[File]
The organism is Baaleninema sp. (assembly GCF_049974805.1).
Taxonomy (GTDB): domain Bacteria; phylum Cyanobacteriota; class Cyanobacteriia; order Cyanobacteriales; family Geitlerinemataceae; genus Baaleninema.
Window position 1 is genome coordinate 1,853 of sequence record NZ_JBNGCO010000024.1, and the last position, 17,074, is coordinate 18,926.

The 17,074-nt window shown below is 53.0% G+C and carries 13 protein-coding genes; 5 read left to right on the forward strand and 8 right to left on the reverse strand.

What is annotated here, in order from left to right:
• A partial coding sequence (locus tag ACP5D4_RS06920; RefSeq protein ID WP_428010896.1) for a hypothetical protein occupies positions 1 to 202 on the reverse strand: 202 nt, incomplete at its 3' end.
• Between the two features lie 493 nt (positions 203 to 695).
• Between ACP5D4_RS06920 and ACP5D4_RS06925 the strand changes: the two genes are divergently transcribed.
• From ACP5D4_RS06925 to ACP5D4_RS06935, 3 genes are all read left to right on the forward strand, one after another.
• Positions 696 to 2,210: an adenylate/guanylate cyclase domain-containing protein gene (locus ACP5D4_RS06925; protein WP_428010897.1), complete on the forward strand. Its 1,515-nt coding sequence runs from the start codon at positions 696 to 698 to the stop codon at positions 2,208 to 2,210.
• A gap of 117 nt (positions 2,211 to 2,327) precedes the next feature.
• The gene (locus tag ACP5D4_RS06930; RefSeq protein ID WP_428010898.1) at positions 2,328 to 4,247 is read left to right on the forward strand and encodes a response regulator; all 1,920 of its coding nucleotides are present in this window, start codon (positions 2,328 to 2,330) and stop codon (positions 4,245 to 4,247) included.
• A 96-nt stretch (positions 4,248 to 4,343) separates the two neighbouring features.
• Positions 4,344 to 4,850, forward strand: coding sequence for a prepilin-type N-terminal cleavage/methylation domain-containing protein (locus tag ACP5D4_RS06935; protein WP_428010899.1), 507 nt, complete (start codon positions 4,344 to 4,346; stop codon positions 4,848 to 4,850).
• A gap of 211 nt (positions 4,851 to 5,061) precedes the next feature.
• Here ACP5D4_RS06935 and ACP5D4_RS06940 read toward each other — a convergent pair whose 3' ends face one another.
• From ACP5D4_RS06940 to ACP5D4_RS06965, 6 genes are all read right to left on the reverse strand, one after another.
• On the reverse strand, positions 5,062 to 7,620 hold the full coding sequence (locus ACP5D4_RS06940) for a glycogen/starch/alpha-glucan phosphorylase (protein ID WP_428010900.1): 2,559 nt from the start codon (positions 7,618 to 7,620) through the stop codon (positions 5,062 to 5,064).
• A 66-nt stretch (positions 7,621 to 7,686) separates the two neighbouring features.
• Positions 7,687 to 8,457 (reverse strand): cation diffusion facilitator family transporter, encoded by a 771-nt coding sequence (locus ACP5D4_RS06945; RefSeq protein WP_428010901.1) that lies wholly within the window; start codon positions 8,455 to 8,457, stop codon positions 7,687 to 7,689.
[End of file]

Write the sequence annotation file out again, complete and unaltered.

The organism is Baaleninema sp. (assembly GCF_049974805.1).
Taxonomy (GTDB): domain Bacteria; phylum Cyanobacteriota; class Cyanobacteriia; order Cyanobacteriales; family Geitlerinemataceae; genus Baaleninema.
Window position 1 is genome coordinate 1,853 of sequence record NZ_JBNGCO010000024.1, and the last position, 17,074, is coordinate 18,926.

The 17,074-nt window shown below is 53.0% G+C and carries 13 protein-coding genes; 5 read left to right on the forward strand and 8 right to left on the reverse strand.

What is annotated here, in order from left to right:
• A partial coding sequence (locus tag ACP5D4_RS06920; RefSeq protein ID WP_428010896.1) for a hypothetical protein occupies positions 1 to 202 on the reverse strand: 202 nt, incomplete at its 3' end.
• Between the two features lie 493 nt (positions 203 to 695).
• Between ACP5D4_RS06920 and ACP5D4_RS06925 the strand changes: the two genes are divergently transcribed.
• From ACP5D4_RS06925 to ACP5D4_RS06935, 3 genes are all read left to right on the forward strand, one after another.
• Positions 696 to 2,210: an adenylate/guanylate cyclase domain-containing protein gene (locus ACP5D4_RS06925; protein WP_428010897.1), complete on the forward strand. Its 1,515-nt coding sequence runs from the start codon at positions 696 to 698 to the stop codon at positions 2,208 to 2,210.
• A gap of 117 nt (positions 2,211 to 2,327) precedes the next feature.
• The gene (locus tag ACP5D4_RS06930; RefSeq protein ID WP_428010898.1) at positions 2,328 to 4,247 is read left to right on the forward strand and encodes a response regulator; all 1,920 of its coding nucleotides are present in this window, start codon (positions 2,328 to 2,330) and stop codon (positions 4,245 to 4,247) included.
• A 96-nt stretch (positions 4,248 to 4,343) separates the two neighbouring features.
• Positions 4,344 to 4,850, forward strand: coding sequence for a prepilin-type N-terminal cleavage/methylation domain-containing protein (locus tag ACP5D4_RS06935; protein WP_428010899.1), 507 nt, complete (start codon positions 4,344 to 4,346; stop codon positions 4,848 to 4,850).
• A gap of 211 nt (positions 4,851 to 5,061) precedes the next feature.
• Here ACP5D4_RS06935 and ACP5D4_RS06940 read toward each other — a convergent pair whose 3' ends face one another.
• From ACP5D4_RS06940 to ACP5D4_RS06965, 6 genes are all read right to left on the reverse strand, one after another.
• On the reverse strand, positions 5,062 to 7,620 hold the full coding sequence (locus ACP5D4_RS06940) for a glycogen/starch/alpha-glucan phosphorylase (protein ID WP_428010900.1): 2,559 nt from the start codon (positions 7,618 to 7,620) through the stop codon (positions 5,062 to 5,064).
• A 66-nt stretch (positions 7,621 to 7,686) separates the two neighbouring features.
• Positions 7,687 to 8,457 (reverse strand): cation diffusion facilitator family transporter, encoded by a 771-nt coding sequence (locus ACP5D4_RS06945; RefSeq protein WP_428010901.1) that lies wholly within the window; start codon positions 8,455 to 8,457, stop codon positions 7,687 to 7,689.